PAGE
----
NRS 600A.030(2) defines “misappropriation” as:

(a) Acquisition of the trade secret of another by a person by improper means;

(b) Acquisition of a trade secret of another by a person who knows or has reason to know that the trade secret was acquired by improper means; or

(c) Disclosure or use of a trade secret of another without express or implied consent by a person who:

(1)  Used improper means to acquire knowledge of the trade secret;

(2)  At the time of disclosure or use, knew or had reason to know that his knowledge of the trade secret was:

(I) Derived from or through a person who had used improper means to acquire it;

(II)  Acquired under circumstances giving rise to a duty to maintain its secrecy or limit its use; or

(III)  Derived from or through a person who owed a duty to the person seeking relief to maintain its secrecy or limit its use; or

(3)  Before a material change of his position, knew or had reason to know that it was a trade secret and that knowledge of it had been acquired by accident or mistake.

NRS 600A.040 provides injunctive relief for the actual or threatened misappropriation of trade secrets, stating;

  1. Actual or threatened misappropriation may be enjoined. Upon application to the court, an injunction must be terminated when the trade secret has ceased to exist, but the injunction may be continued for an additional reasonable period of time to eliminate commercial or other advantage that otherwise would be derived from the misappropriation.

* * *

  1. In appropriate circumstances, the court may order affirmative acts to protect a trade secret. As used in this subsection, “affirmative acts” includes, without limitation, issuing an injunction or order requiring that a trade secret which has been misappropriated and posted, displayed or otherwise disseminated on the Internet be removed from the Internet immediately.

In Frantz, the Nevada Supreme Court found misappropriation of trade secrets based on the fact that: (l) lists containing information were missing after the former employee left the job; (2) the former employee contacted the plaintiff’s customers to offer “more competitive pricing;” and (3) the former employee’s phone records and other evidence indicated calls to plaintiff’s customers.  As a result, the former employee was liable for misappropriation of trade secrets.   The Court further found that the competitor had misappropriated trade secrets when the competitor hired the former employee, announced that competitor intended to compete against plaintiff by taking all of plaintiff’s customers, and the competitor hired employees from other competitive companies and asked them to use their knowledge about their former employers’ pricing structure and customer base.  Id.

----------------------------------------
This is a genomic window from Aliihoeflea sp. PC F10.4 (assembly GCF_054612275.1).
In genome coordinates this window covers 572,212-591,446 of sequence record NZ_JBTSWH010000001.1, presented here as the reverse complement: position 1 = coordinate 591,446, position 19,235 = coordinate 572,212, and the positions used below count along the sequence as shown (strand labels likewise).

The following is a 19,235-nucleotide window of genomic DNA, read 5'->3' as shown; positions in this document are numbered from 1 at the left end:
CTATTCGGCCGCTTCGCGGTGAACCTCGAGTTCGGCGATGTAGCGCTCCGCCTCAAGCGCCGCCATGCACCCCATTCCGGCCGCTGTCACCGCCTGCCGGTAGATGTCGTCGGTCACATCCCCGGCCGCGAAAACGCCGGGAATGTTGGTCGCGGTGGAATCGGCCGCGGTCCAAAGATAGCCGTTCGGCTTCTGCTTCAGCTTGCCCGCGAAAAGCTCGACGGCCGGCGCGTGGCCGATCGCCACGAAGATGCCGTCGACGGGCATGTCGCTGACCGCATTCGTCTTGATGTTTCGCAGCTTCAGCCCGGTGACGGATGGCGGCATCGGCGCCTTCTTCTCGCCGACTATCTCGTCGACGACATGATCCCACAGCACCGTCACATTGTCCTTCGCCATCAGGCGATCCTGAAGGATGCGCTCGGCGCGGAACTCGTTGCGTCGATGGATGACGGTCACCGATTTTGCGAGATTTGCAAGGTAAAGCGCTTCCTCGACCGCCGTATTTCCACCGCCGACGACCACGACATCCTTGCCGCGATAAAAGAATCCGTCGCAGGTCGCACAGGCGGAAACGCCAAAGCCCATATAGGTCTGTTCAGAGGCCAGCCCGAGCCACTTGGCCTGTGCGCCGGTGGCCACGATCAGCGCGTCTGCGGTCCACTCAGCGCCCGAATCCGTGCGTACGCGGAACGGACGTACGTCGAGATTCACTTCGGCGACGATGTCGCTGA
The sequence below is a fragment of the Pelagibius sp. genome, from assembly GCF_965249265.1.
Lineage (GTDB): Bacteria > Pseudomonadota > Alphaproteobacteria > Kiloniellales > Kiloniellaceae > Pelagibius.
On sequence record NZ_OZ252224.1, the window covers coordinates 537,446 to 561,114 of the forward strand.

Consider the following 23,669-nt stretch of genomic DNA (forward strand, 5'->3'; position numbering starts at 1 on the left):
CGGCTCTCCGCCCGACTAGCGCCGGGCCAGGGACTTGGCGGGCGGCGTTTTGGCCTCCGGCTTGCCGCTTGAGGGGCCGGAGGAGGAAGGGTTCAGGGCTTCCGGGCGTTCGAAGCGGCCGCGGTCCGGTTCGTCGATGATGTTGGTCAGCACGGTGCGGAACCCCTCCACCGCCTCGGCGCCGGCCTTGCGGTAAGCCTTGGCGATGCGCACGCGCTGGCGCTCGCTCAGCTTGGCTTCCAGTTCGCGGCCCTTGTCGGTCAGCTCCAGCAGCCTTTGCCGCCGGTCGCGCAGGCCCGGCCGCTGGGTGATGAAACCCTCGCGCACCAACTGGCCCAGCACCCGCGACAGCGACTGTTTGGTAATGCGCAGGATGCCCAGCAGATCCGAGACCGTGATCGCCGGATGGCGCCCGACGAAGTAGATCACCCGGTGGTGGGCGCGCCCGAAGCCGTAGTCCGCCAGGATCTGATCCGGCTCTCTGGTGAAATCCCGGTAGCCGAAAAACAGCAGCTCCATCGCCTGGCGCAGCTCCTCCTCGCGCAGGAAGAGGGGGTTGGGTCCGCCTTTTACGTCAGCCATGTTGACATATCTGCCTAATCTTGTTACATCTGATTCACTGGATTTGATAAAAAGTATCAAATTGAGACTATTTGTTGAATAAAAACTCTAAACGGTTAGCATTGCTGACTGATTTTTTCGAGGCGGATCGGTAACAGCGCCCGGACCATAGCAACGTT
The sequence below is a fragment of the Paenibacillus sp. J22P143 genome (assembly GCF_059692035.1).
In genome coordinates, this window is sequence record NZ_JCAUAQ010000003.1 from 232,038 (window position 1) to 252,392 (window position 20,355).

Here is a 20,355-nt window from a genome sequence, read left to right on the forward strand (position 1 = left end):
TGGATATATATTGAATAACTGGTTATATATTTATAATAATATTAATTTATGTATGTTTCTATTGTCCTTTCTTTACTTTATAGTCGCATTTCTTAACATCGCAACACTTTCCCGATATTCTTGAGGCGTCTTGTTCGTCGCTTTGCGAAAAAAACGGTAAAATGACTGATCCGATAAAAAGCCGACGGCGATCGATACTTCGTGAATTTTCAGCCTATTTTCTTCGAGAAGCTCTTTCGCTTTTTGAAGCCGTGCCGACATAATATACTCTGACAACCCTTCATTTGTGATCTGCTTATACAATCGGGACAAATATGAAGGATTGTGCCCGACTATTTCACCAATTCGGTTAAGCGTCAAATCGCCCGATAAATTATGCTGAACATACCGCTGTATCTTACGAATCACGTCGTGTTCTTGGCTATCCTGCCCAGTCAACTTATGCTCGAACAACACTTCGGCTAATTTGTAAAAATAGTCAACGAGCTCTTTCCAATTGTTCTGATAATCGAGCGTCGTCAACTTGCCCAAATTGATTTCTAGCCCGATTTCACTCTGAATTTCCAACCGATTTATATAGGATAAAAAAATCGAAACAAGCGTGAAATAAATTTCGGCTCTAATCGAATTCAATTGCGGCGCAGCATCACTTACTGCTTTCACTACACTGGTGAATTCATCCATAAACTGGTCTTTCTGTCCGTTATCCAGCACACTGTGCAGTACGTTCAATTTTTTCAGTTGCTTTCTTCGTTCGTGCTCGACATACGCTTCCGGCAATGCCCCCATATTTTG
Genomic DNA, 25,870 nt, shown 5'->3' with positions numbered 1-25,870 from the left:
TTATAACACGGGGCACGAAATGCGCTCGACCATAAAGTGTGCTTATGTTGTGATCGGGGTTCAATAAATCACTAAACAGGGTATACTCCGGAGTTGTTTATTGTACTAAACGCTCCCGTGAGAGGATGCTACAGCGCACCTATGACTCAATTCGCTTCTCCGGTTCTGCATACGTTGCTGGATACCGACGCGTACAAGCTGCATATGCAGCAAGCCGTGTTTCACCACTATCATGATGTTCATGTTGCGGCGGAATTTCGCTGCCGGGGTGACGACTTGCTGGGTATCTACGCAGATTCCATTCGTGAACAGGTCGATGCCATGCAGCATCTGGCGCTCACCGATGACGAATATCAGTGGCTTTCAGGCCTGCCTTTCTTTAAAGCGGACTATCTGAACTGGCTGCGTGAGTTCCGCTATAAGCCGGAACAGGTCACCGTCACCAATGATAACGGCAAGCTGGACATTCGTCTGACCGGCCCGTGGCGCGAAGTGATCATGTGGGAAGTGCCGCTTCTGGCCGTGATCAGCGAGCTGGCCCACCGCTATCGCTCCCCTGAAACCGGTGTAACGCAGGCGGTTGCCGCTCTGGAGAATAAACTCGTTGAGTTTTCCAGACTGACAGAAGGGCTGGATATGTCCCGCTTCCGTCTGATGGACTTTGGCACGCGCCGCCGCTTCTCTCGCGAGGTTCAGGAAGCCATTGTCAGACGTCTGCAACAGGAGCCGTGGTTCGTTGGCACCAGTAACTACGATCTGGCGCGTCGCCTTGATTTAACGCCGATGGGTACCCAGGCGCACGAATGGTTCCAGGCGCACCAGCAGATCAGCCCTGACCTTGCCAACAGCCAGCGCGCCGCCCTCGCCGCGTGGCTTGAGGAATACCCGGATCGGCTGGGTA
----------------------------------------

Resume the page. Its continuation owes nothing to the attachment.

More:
To prove misappropriation under NUTSA, a plaintiff must plead and prove: (1) the existence of a valuable trade secret as defined by the statute; (2) misappropriation through use, disclosure, or nondisclosure of use of the trade secret; and (3) the misappropriation was wrongful because it was made in breach of an express or implied contract or by a party with a duty not to disclose.  Frantz, 116 Nev. at 466, 999 P.2d at 358.  The Court has wide discretion in calculating damages, subject only to a review for abuse of discretion.  Id. (citing Diamond Enters., Inc. v. Lau, 113 Nev. 1376, 1379, 951 P.2d 73, 74 (1997) (citations omitted)).

Business Owner’s Toolbox

How to Start Your Business

Business Owner’s Toolbox

So, You Want to Own Your Own Business in Nevada?
A Primer on Types of Business Formations In Nevada
Three Popular Nevada Business Entities and How to Structure Them
Thinking of Opening a Nevada Business?  Here Are Some Things You Should Know About Licensing
Why You Should Never Refer to Someone as Your Partner
Nevada Partnership Formation and Law
Joint Venture versus Partnership: What is the Difference? (COMING SOON) (more…)

Mediation Settlement Agreement

Ever get to the end of a mediation and realize that this may be your only chance to memorialize an agreement with the other side without them trying to change the terms of the deal afterward?  Take this handy Memorandum of Understanding* to your mediation and you will have a ready-to-fill-out template that provides many of the boilerplate provisions seen in many settlement agreements.

 

 

*I am not the author of this agreement and take no credit for its provisions.  Use at your own risk and only after seeking the advice of competent counsel.

N.R.S. CHAPTER 78 – PRIVATE CORPORATIONS

GENERAL PROVISIONS

NRS 78.010             Definitions; construction.

NRS 78.015             Applicability of chapter; effect on corporations existing before April 1, 1925.

NRS 78.020             Limitations on incorporation under chapter; compliance with other laws.